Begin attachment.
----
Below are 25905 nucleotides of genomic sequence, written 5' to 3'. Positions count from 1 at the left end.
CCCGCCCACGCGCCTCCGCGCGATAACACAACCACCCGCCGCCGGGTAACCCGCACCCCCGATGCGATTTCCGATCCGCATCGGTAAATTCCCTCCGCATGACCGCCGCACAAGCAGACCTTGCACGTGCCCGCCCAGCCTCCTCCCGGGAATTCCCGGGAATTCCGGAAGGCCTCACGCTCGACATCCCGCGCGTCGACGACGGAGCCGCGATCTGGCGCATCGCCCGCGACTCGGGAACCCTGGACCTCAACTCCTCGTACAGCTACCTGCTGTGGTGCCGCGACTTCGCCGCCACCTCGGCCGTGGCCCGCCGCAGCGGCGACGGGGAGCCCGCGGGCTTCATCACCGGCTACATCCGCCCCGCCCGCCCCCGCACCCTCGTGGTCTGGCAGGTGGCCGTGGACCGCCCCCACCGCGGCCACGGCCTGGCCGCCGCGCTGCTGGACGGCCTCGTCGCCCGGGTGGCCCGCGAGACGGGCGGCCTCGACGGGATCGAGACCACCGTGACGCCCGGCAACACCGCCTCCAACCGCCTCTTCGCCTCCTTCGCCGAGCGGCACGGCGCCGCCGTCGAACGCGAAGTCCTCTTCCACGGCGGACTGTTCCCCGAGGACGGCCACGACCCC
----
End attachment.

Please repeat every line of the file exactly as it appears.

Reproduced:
Below are 25905 nucleotides of genomic sequence, written 5' to 3'. Positions count from 1 at the left end.
CCCGCCCACGCGCCTCCGCGCGATAACACAACCACCCGCCGCCGGGTAACCCGCACCCCCGATGCGATTTCCGATCCGCATCGGTAAATTCCCTCCGCATGACCGCCGCACAAGCAGACCTTGCACGTGCCCGCCCAGCCTCCTCCCGGGAATTCCCGGGAATTCCGGAAGGCCTCACGCTCGACATCCCGCGCGTCGACGACGGAGCCGCGATCTGGCGCATCGCCCGCGACTCGGGAACCCTGGACCTCAACTCCTCGTACAGCTACCTGCTGTGGTGCCGCGACTTCGCCGCCACCTCGGCCGTGGCCCGCCGCAGCGGCGACGGGGAGCCCGCGGGCTTCATCACCGGCTACATCCGCCCCGCCCGCCCCCGCACCCTCGTGGTCTGGCAGGTGGCCGTGGACCGCCCCCACCGCGGCCACGGCCTGGCCGCCGCGCTGCTGGACGGCCTCGTCGCCCGGGTGGCCCGCGAGACGGGCGGCCTCGACGGGATCGAGACCACCGTGACGCCCGGCAACACCGCCTCCAACCGCCTCTTCGCCTCCTTCGCCGAGCGGCACGGCGCCGCCGTCGAACGCGAAGTCCTCTTCCACGGCGGACTGTTCCCCGAGGACGGCCACGACCCC